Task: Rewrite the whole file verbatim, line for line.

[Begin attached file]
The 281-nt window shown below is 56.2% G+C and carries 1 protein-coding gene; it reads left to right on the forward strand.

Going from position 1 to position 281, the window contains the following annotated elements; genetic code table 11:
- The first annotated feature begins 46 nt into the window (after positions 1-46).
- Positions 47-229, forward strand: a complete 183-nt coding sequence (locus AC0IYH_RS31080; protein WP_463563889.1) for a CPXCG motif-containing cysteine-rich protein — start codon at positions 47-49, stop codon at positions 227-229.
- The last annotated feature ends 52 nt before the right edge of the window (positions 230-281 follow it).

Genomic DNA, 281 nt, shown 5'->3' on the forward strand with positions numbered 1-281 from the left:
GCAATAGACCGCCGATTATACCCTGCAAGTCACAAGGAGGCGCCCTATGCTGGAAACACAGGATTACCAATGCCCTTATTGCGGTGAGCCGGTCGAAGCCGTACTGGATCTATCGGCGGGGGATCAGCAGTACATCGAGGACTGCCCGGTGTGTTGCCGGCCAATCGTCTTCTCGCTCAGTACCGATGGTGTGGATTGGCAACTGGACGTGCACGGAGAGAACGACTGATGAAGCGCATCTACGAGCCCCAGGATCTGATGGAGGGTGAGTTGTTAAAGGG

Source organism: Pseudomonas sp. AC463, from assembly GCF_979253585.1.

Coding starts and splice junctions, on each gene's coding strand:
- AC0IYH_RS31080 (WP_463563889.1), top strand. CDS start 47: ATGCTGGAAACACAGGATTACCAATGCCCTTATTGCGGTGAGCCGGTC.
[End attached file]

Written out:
The 281-nt window shown below is 56.2% G+C and carries 1 protein-coding gene; it reads left to right on the forward strand.

Going from position 1 to position 281, the window contains the following annotated elements; genetic code table 11:
- The first annotated feature begins 46 nt into the window (after positions 1-46).
- Positions 47-229, forward strand: a complete 183-nt coding sequence (locus AC0IYH_RS31080; protein WP_463563889.1) for a CPXCG motif-containing cysteine-rich protein — start codon at positions 47-49, stop codon at positions 227-229.
- The last annotated feature ends 52 nt before the right edge of the window (positions 230-281 follow it).

Genomic DNA, 281 nt, shown 5'->3' on the forward strand with positions numbered 1-281 from the left:
GCAATAGACCGCCGATTATACCCTGCAAGTCACAAGGAGGCGCCCTATGCTGGAAACACAGGATTACCAATGCCCTTATTGCGGTGAGCCGGTCGAAGCCGTACTGGATCTATCGGCGGGGGATCAGCAGTACATCGAGGACTGCCCGGTGTGTTGCCGGCCAATCGTCTTCTCGCTCAGTACCGATGGTGTGGATTGGCAACTGGACGTGCACGGAGAGAACGACTGATGAAGCGCATCTACGAGCCCCAGGATCTGATGGAGGGTGAGTTGTTAAAGGG

Source organism: Pseudomonas sp. AC463, from assembly GCF_979253585.1.

Coding starts and splice junctions, on each gene's coding strand:
- AC0IYH_RS31080 (WP_463563889.1), top strand. CDS start 47: ATGCTGGAAACACAGGATTACCAATGCCCTTATTGCGGTGAGCCGGTC.